Robert Merry

Anonymous, in Gentleman's Magazine 69 (March 1799) 253.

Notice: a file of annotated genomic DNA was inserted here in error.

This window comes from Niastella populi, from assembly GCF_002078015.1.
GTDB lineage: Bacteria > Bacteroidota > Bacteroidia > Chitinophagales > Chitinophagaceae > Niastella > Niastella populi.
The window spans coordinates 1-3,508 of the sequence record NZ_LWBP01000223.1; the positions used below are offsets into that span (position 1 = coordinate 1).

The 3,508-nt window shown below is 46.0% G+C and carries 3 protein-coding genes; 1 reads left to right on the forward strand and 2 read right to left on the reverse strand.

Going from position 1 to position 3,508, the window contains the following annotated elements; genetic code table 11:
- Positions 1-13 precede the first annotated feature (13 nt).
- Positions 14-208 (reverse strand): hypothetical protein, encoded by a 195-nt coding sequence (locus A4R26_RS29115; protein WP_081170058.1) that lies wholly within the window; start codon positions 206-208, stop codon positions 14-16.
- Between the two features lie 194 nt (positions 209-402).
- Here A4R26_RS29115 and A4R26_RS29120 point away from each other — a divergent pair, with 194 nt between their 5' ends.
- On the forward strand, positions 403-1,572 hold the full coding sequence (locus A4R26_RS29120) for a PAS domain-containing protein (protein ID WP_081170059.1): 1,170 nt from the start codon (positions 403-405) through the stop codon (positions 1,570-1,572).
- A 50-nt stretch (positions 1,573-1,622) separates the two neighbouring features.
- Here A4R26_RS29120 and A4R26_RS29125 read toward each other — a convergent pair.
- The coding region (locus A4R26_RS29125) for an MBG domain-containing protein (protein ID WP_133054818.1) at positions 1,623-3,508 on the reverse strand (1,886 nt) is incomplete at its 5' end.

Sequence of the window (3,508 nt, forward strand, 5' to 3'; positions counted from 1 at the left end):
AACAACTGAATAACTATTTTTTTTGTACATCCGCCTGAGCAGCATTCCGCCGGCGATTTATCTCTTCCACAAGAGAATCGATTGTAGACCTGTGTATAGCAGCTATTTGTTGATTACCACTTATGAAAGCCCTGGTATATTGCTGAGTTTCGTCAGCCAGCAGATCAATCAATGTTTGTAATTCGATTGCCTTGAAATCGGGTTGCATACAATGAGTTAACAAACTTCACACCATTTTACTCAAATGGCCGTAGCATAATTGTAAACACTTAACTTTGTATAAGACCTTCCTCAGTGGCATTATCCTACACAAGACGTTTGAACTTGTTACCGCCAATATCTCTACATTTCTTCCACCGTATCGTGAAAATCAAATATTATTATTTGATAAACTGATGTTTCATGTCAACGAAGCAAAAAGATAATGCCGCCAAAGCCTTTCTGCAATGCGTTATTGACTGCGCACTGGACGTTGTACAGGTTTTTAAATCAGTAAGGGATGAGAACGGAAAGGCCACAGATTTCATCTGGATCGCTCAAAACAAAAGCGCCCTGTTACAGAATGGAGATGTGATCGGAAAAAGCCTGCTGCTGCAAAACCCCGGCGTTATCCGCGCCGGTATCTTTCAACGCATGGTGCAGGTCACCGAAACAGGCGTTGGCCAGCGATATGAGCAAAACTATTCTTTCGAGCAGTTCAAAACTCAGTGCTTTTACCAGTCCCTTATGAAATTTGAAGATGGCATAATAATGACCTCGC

Mr. Merry was an accomplished man, and certainly possessed a degree of poetical genius that might have given permanence to his works, if his Muse had not been seduced by the tinsel of affectation. He may be considered as one of the victims of the French Revolution; for his mind was deeply tainted by the principles upon which that detestable event was founded; and he was induced to consider friendship and reputation as a slight sacrifice at the altar of Jacobinism. Before the lamentable disorders of France, he was highly esteemed by numerous and respectable friends, who admired him for his knowledge, humour, and companionable qualities; but the change in his political opinions gave a sullen gloom to his character, which made him relinquish all his former connexions, and unite with people far beneath his talents, and quite unsociable to his habits. He once possessed a good fortune, which was devoted to a fashionable style of living; and, by family interest, as well as by his talents, he might have raised himself in the army, which he quitted early in life.